The technical team is scheduled to retreat to Naivasha from October 10 – 14 to analyse stakeholders’ submissions. The retreat will cost Sh8.9 million. Apart from the allowances for the technical teams, secretariat and security, the team has earmarked Sh1.35 million for ground transport.

Half board accommodation for the team will consume Sh4.56 million for the 38-member team. Each will be spending Sh30,000 for four days on accommodation.

The entire team – National Dialogue Committee, Technical Teams and the secretariat –  will again from October 17 – 21 retreat to Naivasha for report writing. Here, the team will spend Sh11.4 million. Apart from sitting allowances, ground transport will cost Sh2.1 million while accommodation will cost Sh4.8 million.

The National Dialogue Committee will finally retreat to Mombasa for adoption of the report from October 24 – 27. This meeting will be attended by members of NDC, Technical Teams, Secretariat and security.

The talks team plans to splash Sh1.2 million on air tickets for 40 members at a cost of Sh30,000 each. Ground transport will cost Sh1.68 million while accommodation for the team will consume Sh3.6 million for the three days.

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Other expenses are on advertisement. The document indicates that the team spent Sh2.4 million in placing advertisements in two leading newspapers on September 1. The team had placed the advertisement to invite members for public participation.

The figures, however, reeks of irony after Mr Ichung’wah said they are not planning to spend taxpayers’ money on the talks. It was on this basis of expenditure that Mr Ichung’wah rejected Mr Kalonzo’s proposals to have the talks at Serena, a five-star hotel.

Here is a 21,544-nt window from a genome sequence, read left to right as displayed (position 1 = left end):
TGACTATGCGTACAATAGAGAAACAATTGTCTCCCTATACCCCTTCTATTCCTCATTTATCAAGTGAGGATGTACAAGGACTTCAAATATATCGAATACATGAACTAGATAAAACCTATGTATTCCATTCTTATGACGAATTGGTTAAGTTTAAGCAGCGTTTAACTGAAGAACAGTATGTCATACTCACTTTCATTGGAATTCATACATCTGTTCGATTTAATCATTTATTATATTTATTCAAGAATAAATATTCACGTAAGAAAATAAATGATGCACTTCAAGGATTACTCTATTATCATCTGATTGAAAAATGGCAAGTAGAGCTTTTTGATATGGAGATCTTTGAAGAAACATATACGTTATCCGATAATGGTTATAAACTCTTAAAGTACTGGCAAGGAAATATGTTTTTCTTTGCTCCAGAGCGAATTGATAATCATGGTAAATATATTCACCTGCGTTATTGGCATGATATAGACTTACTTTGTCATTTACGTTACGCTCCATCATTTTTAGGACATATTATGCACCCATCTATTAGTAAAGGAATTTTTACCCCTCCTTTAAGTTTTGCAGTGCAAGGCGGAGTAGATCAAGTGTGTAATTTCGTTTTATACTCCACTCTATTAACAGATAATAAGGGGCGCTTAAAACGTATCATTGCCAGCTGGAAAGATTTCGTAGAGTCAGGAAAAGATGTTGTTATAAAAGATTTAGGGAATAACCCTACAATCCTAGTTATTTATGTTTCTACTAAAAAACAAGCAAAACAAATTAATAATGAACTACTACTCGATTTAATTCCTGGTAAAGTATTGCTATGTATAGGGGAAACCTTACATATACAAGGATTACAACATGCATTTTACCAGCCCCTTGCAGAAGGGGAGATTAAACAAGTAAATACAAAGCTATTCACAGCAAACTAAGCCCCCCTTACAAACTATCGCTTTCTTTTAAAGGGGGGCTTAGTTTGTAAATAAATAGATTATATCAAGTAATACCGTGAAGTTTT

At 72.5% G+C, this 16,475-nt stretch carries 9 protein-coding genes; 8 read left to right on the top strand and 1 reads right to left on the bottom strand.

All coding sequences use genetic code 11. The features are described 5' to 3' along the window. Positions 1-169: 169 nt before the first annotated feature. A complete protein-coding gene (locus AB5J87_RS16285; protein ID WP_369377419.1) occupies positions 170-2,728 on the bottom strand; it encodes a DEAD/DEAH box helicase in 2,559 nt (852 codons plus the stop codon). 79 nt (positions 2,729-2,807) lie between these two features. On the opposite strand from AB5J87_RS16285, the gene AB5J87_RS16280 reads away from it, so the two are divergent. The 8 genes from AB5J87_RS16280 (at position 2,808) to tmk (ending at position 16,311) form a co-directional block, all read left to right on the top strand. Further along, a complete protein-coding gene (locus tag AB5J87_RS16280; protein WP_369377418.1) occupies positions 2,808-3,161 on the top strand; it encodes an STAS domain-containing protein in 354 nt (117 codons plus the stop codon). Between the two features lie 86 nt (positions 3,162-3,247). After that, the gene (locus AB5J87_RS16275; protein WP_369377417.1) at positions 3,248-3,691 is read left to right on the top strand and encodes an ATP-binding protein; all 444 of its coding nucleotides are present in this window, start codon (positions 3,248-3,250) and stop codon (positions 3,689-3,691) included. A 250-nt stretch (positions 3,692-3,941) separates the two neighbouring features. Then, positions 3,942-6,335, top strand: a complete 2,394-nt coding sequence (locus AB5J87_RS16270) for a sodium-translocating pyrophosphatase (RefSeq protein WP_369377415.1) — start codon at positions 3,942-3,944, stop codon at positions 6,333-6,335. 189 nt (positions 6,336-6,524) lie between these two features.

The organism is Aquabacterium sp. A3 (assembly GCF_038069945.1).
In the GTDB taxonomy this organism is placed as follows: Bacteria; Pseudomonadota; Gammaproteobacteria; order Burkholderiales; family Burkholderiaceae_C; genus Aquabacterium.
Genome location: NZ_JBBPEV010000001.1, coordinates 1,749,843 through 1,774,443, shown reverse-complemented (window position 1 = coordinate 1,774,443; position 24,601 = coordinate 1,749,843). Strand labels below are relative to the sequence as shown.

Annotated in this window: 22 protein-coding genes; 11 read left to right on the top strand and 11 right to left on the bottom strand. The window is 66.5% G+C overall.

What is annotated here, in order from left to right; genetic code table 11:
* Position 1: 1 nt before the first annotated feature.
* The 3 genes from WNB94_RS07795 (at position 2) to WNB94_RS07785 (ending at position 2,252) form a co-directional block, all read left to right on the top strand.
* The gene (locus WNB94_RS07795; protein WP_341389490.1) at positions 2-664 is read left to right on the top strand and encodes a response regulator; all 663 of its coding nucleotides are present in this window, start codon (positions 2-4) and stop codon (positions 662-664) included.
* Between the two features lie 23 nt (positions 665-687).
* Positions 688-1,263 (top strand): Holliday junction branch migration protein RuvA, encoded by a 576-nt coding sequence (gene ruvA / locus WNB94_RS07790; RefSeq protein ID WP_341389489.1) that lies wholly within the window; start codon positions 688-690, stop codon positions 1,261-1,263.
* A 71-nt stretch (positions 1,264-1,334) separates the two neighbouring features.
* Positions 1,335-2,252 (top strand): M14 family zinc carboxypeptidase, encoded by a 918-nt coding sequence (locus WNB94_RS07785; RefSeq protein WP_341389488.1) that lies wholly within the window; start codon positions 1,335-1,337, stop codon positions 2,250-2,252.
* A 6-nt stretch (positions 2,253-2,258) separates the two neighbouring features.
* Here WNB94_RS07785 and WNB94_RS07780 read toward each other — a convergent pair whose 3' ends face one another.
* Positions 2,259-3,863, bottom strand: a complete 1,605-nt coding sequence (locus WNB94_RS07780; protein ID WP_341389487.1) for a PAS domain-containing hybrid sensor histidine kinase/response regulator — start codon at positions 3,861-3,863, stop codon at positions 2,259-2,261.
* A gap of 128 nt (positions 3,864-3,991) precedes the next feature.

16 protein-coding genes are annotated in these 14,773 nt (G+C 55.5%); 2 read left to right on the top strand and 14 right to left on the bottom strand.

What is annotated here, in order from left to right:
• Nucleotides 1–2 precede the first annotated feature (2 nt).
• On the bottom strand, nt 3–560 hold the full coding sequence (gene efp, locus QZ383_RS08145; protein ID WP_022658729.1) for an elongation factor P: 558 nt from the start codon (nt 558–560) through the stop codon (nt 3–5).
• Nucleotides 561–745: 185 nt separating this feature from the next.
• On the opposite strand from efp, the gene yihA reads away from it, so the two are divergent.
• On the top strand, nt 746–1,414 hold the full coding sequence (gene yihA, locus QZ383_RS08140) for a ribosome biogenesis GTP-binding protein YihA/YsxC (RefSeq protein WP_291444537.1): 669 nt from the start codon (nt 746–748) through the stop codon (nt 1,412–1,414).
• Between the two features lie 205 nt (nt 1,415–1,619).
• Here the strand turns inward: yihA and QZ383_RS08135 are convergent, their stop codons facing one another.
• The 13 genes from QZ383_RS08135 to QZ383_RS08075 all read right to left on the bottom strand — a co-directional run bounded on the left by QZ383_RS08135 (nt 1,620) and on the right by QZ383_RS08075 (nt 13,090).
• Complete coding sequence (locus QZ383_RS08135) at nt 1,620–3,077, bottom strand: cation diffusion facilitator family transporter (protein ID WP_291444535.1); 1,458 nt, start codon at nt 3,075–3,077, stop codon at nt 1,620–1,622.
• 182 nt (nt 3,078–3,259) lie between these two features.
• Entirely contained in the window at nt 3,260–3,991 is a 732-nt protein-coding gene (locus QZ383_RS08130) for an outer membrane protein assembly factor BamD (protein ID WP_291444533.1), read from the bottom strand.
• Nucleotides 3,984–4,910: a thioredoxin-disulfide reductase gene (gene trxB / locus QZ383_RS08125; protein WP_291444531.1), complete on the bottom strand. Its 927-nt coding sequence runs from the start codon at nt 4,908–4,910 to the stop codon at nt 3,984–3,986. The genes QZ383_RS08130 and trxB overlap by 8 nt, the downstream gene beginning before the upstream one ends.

In a letter to Mr Musyoka on August 4, Mr Ichung’wah had suggested that the meeting be held at County Hall through facilitation by the Parliamentary Service Commission (PSC) or at the school of government in Kabete.

“It is in our considered view that these venues will not cause any additional expenditure to the public and which would otherwise be available for such public meetings at little or no cost to us or to the Kenyan taxpayers as opposed to the luxurious five star Serena Hotel,” said the Majority Leader.

Mr Ichung’wah also cited the prevailing economic conditions. High cost of living is one of the talks agenda. It was proposed by Mr Odinga's side. The opposition had rallied the country into nationwide anti-government protests because of high taxes, forcing the government into the talks.

“Considering that the Kenya Kwanza administration is on record committing to the Kenyan people to check on excessive borrowing that has previously led to reckless accumulation of public debt, cognizant of the prevailing economic conditions and the need for austerity measures both at individual and collective level, with the view of mitigating the high cost of living…,” Mr Ichung’wah said.